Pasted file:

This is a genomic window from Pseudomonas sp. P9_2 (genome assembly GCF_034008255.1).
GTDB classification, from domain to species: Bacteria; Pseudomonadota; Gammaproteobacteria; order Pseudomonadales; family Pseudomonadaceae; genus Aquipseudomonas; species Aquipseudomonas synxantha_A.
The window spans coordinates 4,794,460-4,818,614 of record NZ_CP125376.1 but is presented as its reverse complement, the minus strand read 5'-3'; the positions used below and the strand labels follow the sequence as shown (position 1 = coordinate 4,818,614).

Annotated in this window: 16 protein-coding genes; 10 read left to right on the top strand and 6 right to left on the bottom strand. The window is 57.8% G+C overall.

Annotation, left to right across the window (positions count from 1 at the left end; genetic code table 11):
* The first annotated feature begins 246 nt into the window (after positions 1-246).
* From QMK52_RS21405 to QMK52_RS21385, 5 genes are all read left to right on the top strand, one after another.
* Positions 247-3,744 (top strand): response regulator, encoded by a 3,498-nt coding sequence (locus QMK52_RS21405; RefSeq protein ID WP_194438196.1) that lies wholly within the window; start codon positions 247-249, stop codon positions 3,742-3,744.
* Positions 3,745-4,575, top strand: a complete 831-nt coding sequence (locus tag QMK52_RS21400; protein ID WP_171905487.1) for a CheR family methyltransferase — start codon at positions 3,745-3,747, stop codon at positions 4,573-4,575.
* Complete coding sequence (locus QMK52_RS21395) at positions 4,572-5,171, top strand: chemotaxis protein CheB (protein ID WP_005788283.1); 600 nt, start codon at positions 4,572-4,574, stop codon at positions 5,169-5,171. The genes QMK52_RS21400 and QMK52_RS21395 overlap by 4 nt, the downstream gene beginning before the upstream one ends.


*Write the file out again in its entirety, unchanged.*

This is a genomic window from Pseudomonas sp. P9_2 (genome assembly GCF_034008255.1).
GTDB classification, from domain to species: Bacteria; Pseudomonadota; Gammaproteobacteria; order Pseudomonadales; family Pseudomonadaceae; genus Aquipseudomonas; species Aquipseudomonas synxantha_A.
The window spans coordinates 4,794,460-4,818,614 of record NZ_CP125376.1 but is presented as its reverse complement, the minus strand read 5'-3'; the positions used below and the strand labels follow the sequence as shown (position 1 = coordinate 4,818,614).

Annotated in this window: 16 protein-coding genes; 10 read left to right on the top strand and 6 right to left on the bottom strand. The window is 57.8% G+C overall.

Annotation, left to right across the window (positions count from 1 at the left end; genetic code table 11):
* The first annotated feature begins 246 nt into the window (after positions 1-246).
* From QMK52_RS21405 to QMK52_RS21385, 5 genes are all read left to right on the top strand, one after another.
* Positions 247-3,744 (top strand): response regulator, encoded by a 3,498-nt coding sequence (locus QMK52_RS21405; RefSeq protein ID WP_194438196.1) that lies wholly within the window; start codon positions 247-249, stop codon positions 3,742-3,744.
* Positions 3,745-4,575, top strand: a complete 831-nt coding sequence (locus tag QMK52_RS21400; protein ID WP_171905487.1) for a CheR family methyltransferase — start codon at positions 3,745-3,747, stop codon at positions 4,573-4,575.
* Complete coding sequence (locus QMK52_RS21395) at positions 4,572-5,171, top strand: chemotaxis protein CheB (protein ID WP_005788283.1); 600 nt, start codon at positions 4,572-4,574, stop codon at positions 5,169-5,171. The genes QMK52_RS21400 and QMK52_RS21395 overlap by 4 nt, the downstream gene beginning before the upstream one ends.